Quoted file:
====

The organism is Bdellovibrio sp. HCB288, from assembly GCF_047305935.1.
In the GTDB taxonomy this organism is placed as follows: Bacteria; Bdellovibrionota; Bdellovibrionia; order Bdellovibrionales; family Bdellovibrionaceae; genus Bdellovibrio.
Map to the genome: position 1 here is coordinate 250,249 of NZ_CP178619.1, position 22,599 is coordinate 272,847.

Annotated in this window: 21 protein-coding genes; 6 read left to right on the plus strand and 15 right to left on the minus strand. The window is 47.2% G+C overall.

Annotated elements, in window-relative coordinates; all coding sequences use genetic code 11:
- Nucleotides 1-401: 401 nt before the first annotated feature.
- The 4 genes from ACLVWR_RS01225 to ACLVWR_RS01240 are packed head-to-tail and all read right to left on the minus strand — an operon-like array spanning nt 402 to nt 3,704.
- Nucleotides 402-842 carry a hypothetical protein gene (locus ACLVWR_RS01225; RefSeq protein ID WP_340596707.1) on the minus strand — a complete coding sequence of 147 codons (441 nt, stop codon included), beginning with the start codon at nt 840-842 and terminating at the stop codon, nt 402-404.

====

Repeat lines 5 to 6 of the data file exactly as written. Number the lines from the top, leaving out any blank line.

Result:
Annotated elements, in window-relative coordinates; all coding sequences use genetic code 11:
- Nucleotides 1-401: 401 nt before the first annotated feature.